Many tourist destinations across the State were thrown open on Monday after weeks of closure, but the public response remained tepid.
Visitors were few and far between at most tourist attractions, including Mysuru palace, Mysuru zoo, and Virupaksha Temple at Hampi in Ballari. However, Chamundeshwari Temple atop Chamundi Hills in Mysuru and the Hoysala temples in Belur and Halebid in Hassan district drew a fair share of local devotees.
To 58 from 10,000
The iconic Mysuru palace, which draws an average of 10,000 to 12,000 visitors every day, saw just 58 visitors on Monday. “Even on days when there is a Bharat bandh or Karnataka bandh, we usually get 2,000 to 3,000 visitors. A majority of the tourists visiting Mysuru palace come from States like Tamil Nadu, Kerala, and Maharashtra. The tourist footfall is likely to remain poor as long as there are restrictions on inter-State travel,” said Subramanya, deputy director of the Palace Board.
No entry tickets for Mysuru palace were booked online on Monday. Most of the visitors appeared to be locals or from nearby districts such as Chamarajanagar. All the visitors were screened for COVID-19 symptoms. An elderly man accompanying a family was asked to come back after the restrictions on entry of people aged above 65 and children aged below 10 were removed.
Mysuru zoo recorded just 230 visitors on Monday. The Minister in charge of the district, S.T. Somashekar, who reopened the zoo after almost three months of closure, said 50 tickets were purchased by his supporters and aides, who accompanied him to the zoo.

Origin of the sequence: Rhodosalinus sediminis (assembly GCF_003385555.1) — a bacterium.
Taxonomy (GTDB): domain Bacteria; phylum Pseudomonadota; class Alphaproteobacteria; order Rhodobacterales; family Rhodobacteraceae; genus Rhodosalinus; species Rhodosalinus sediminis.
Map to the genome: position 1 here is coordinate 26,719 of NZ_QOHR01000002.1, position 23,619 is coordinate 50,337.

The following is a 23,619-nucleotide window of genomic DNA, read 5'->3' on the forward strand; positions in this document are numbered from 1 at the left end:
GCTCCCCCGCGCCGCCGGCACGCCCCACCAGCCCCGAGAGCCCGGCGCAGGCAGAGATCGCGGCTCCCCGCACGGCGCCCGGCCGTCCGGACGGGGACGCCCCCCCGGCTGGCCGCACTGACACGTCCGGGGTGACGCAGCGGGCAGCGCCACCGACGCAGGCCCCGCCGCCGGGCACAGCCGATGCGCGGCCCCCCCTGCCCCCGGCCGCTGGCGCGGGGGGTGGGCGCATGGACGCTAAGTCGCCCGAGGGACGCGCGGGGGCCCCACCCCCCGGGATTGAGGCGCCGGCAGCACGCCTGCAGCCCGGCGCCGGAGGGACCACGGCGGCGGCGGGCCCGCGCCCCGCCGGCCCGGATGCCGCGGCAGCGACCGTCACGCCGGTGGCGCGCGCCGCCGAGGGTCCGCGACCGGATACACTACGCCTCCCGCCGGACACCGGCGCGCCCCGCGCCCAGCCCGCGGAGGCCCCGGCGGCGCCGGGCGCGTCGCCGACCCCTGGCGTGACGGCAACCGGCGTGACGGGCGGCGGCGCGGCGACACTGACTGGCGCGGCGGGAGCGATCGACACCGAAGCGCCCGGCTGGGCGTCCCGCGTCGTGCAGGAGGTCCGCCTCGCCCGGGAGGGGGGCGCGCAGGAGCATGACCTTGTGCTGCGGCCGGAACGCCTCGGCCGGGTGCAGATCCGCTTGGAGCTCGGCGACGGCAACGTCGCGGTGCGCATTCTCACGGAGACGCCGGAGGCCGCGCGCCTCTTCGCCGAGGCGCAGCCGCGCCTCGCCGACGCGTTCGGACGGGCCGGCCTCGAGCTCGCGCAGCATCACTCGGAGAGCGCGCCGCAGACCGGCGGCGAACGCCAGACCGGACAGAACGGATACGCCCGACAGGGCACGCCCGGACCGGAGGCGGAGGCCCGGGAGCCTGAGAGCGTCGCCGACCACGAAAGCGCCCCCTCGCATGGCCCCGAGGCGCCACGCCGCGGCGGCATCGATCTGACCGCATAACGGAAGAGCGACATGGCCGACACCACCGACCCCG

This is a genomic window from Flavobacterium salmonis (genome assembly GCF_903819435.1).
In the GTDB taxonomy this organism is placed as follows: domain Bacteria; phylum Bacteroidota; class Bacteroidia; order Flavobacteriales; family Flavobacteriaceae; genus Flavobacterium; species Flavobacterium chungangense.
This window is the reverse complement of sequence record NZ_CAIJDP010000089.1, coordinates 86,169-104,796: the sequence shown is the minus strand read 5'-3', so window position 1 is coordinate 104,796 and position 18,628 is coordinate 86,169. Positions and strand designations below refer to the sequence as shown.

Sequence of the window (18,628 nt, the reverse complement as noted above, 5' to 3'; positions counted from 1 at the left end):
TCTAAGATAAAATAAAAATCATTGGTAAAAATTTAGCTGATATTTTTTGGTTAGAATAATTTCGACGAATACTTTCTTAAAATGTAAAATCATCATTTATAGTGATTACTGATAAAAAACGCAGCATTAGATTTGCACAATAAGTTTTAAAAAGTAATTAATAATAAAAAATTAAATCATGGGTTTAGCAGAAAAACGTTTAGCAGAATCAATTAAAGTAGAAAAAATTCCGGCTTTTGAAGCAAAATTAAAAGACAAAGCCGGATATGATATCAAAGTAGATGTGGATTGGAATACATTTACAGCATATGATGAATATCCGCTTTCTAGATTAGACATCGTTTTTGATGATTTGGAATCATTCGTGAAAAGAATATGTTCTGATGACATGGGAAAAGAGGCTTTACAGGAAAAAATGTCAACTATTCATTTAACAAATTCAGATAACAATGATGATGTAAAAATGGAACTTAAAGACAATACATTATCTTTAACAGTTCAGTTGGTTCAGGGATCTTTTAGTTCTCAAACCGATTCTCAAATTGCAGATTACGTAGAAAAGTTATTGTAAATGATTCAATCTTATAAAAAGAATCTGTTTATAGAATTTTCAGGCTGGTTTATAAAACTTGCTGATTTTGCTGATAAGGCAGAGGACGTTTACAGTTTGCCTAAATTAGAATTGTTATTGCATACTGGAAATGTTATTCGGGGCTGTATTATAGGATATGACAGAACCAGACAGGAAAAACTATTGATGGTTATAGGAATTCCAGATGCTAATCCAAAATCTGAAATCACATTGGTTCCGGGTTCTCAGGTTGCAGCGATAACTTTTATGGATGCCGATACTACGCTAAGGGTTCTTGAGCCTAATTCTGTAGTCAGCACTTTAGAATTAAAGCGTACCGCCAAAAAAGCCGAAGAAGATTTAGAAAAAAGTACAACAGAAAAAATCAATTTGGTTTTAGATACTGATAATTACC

The zoo’s executive director Ajit Kulkarni told The Hindu, “Thankfully, we got some visitors on day one. This is a good precursor. We are in no hurry to attract many visitors. The safety of visitors, staff and animals comes first to us, and the resumption [of operations] has been planned in a staggered manner.” Though Tuesday is a weekly holiday for the zoo, a press statement was issued to clarify that the zoo, and the nearby Karanji Lake Nature Park, would be open on June 9.
Meanwhile, Chamundi Hills and the tourist destinations of Belur and Halebid drew hardly any tourists on Monday. The visitors to Chamundeshwari Temple in Mysuru, Channakeshava Temple at Belur, and Hoysaleshwara temple at Halebid were mostly local devotees, who were also made to wear masks, screened, and made to follow social distancing norms.
Shravanabelagola, another major tourist attraction in Channarayapatna taluk of Hassan, however, has not yet opened its doors to tourists. The Sringeri Sharada Peetha in Chikkamagaluru district allowed devotees to visit the temples on its premises, but with safety precautions. Only 25 people were allowed in at a time.
In Kalyana Karnataka region, a few major attractions such as Virupaksha Temple in Hampi, besides Sharana Basaveshwara Temple and Khwaja Bande Nawaz Dargah in Kalaburagi, opened their doors to devotees. But only a handful people came there.
Except for Virupaksha Temple, all the other historical monuments in Hampi heritage site remained closed for tourists. P. Kalimuthu, Deputy Superintendent, Archaeological Survey of India, which manages the site, told The Hindu that only living monuments were opened to the public, as per the government decision.
The Kodagu district administration is, however, yet to take a call on reopening tourist sites. Deputy Commissioner Annies Kanmani Joy, after chairing a meeting with stakeholders of the tourism sector in Madikeri on Monday, said a decision on throwing open the popular destinations such as Raja Seat would be taken soon.
Safari at Bandipur and Nagarahole also resumed on Monday. While 11 people opted for the safari at Bandipur in the morning, 36 people booked the evening rides. To ensure social distancing, the norm is to accommodate only 50% of the carrying capacity in each vehicle.